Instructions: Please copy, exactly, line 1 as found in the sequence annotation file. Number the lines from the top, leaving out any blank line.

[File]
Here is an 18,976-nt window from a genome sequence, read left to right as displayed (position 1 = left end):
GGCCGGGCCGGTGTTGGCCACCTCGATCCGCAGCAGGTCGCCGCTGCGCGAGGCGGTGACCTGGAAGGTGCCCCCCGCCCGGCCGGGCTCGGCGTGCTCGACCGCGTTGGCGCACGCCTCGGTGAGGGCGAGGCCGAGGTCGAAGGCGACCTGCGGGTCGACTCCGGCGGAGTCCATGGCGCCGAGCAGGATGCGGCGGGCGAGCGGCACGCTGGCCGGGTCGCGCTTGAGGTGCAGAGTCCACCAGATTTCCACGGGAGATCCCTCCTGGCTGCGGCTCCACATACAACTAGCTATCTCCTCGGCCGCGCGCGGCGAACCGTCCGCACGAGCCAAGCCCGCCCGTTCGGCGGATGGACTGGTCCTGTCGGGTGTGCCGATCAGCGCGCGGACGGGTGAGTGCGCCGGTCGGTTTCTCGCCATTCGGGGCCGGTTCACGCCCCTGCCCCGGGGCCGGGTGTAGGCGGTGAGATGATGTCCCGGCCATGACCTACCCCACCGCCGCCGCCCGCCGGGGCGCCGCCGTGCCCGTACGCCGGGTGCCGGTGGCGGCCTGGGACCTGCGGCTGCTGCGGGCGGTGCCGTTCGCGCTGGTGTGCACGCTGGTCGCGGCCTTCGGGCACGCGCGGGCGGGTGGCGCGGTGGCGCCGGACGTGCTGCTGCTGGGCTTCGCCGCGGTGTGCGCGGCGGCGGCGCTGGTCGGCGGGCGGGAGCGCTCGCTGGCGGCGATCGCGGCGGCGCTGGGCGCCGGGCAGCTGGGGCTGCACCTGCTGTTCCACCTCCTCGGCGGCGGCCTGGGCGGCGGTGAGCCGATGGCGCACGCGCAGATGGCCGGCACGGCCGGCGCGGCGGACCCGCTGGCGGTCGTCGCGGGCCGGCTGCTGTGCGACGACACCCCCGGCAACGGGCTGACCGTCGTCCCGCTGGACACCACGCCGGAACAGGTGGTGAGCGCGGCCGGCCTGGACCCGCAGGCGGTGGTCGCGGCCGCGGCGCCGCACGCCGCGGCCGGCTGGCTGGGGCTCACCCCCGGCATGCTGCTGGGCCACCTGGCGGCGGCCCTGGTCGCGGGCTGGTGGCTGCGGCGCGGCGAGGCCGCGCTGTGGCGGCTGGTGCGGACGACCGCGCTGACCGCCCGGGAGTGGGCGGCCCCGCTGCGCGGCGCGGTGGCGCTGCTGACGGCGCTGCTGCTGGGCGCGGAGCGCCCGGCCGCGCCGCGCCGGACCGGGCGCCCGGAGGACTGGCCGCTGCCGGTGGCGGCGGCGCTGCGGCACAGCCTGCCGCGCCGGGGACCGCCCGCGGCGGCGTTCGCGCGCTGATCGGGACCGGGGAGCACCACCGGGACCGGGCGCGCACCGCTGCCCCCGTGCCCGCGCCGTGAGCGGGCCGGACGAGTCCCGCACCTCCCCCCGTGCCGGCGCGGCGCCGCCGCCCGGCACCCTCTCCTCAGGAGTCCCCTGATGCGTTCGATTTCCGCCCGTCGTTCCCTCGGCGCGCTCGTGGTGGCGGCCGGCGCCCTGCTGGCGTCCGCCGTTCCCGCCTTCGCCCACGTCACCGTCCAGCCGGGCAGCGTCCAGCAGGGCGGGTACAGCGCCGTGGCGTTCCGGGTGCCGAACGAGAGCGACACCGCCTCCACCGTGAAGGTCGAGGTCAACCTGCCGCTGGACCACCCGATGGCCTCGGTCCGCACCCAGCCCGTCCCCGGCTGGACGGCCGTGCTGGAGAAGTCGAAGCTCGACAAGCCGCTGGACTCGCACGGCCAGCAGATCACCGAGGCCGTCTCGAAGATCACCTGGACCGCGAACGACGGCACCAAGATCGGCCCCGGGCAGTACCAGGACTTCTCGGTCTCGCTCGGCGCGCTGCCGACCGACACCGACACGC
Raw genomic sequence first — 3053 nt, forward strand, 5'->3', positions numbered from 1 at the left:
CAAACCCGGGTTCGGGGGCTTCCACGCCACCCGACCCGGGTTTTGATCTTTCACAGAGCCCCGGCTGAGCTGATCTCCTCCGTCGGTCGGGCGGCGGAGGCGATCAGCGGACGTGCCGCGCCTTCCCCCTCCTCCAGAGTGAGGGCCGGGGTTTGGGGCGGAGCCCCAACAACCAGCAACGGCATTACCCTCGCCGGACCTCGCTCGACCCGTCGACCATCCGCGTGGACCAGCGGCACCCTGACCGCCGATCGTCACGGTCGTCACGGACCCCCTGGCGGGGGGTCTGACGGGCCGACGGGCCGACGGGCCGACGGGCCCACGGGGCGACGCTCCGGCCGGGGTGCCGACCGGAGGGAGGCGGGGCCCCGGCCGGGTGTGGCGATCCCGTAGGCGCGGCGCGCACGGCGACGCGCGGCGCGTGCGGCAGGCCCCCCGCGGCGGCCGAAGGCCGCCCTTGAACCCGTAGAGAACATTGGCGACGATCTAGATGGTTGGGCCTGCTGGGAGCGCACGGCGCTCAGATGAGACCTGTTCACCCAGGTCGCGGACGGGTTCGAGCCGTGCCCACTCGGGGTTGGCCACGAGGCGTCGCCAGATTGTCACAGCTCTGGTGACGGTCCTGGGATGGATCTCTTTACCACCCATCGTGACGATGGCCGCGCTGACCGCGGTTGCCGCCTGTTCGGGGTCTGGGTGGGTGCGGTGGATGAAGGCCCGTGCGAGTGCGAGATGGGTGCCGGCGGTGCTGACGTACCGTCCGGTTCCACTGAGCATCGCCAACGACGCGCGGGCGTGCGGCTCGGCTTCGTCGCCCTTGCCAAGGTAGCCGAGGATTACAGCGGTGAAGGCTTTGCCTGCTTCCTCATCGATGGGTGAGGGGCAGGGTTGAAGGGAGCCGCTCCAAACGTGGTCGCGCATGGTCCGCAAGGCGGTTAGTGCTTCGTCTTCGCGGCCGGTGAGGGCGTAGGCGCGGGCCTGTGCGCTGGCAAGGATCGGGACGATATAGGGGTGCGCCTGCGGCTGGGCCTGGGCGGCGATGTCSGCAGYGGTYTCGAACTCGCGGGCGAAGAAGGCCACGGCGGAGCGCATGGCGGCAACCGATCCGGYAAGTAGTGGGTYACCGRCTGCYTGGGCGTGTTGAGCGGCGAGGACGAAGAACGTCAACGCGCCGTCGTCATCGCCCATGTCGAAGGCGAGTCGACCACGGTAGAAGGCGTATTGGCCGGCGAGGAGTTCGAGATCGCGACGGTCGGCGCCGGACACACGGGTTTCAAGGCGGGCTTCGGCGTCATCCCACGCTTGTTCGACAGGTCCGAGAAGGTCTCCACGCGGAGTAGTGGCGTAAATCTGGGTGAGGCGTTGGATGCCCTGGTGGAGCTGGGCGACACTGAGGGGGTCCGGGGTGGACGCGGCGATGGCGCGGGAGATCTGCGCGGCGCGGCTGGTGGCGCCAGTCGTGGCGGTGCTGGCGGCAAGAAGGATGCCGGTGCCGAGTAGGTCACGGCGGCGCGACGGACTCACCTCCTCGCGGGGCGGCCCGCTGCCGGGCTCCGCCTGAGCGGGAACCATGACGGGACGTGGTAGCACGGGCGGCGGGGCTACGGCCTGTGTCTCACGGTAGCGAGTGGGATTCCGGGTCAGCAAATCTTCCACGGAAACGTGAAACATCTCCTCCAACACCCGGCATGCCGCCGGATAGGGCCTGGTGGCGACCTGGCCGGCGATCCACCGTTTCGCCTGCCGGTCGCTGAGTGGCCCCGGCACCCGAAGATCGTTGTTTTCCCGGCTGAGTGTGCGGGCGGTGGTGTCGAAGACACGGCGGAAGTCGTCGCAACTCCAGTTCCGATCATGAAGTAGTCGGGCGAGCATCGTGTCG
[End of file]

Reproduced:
Here is an 18,976-nt window from a genome sequence, read left to right as displayed (position 1 = left end):